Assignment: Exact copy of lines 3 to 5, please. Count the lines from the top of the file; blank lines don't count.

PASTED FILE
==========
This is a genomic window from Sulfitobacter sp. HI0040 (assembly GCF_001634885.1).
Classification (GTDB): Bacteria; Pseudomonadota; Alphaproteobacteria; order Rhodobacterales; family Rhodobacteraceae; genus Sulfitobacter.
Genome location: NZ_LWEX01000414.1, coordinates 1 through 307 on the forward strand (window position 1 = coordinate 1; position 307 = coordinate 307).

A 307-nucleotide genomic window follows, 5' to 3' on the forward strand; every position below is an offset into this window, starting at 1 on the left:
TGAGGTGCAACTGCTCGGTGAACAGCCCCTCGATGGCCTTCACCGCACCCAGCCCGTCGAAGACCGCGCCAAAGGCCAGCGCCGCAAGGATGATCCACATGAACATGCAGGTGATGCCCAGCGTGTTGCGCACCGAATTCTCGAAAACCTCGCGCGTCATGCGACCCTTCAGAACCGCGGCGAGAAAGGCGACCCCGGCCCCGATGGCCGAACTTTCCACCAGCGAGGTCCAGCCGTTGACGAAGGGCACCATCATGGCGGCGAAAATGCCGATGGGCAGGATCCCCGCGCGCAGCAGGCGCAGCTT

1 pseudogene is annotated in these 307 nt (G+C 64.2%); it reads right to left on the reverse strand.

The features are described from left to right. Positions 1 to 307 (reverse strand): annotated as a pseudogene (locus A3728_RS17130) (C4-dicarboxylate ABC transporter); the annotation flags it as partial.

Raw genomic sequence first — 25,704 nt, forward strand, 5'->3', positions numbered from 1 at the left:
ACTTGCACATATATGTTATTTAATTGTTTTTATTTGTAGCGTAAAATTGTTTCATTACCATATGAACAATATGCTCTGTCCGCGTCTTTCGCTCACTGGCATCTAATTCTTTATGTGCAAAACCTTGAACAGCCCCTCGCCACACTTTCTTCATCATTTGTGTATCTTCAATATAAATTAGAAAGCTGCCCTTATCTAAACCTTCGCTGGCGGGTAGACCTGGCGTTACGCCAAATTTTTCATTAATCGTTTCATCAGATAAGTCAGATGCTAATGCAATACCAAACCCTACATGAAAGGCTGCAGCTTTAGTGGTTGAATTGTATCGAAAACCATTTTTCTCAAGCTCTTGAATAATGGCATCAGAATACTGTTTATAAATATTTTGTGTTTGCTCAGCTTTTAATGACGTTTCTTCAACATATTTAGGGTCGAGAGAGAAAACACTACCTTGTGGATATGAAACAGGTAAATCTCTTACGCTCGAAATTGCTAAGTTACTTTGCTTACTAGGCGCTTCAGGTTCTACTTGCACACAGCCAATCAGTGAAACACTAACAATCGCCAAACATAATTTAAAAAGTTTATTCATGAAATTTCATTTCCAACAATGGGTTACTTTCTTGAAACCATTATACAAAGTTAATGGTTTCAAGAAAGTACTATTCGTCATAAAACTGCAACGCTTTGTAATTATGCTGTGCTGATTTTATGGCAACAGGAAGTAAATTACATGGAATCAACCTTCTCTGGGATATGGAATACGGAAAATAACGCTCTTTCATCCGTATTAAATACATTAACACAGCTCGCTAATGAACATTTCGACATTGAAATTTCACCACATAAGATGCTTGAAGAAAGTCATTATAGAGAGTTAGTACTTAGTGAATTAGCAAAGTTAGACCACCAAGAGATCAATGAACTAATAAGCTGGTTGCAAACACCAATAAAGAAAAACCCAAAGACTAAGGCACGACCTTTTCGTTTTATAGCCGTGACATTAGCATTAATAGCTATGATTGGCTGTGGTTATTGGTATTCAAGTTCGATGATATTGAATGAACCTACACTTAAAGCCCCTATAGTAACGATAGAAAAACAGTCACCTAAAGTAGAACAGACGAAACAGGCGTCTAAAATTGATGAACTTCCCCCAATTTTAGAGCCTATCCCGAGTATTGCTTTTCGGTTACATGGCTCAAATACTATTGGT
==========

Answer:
Genome location: NZ_LWEX01000414.1, coordinates 1 through 307 on the forward strand (window position 1 = coordinate 1; position 307 = coordinate 307).

A 307-nucleotide genomic window follows, 5' to 3' on the forward strand; every position below is an offset into this window, starting at 1 on the left:
TGAGGTGCAACTGCTCGGTGAACAGCCCCTCGATGGCCTTCACCGCACCCAGCCCGTCGAAGACCGCGCCAAAGGCCAGCGCCGCAAGGATGATCCACATGAACATGCAGGTGATGCCCAGCGTGTTGCGCACCGAATTCTCGAAAACCTCGCGCGTCATGCGACCCTTCAGAACCGCGGCGAGAAAGGCGACCCCGGCCCCGATGGCCGAACTTTCCACCAGCGAGGTCCAGCCGTTGACGAAGGGCACCATCATGGCGGCGAAAATGCCGATGGGCAGGATCCCCGCGCGCAGCAGGCGCAGCTT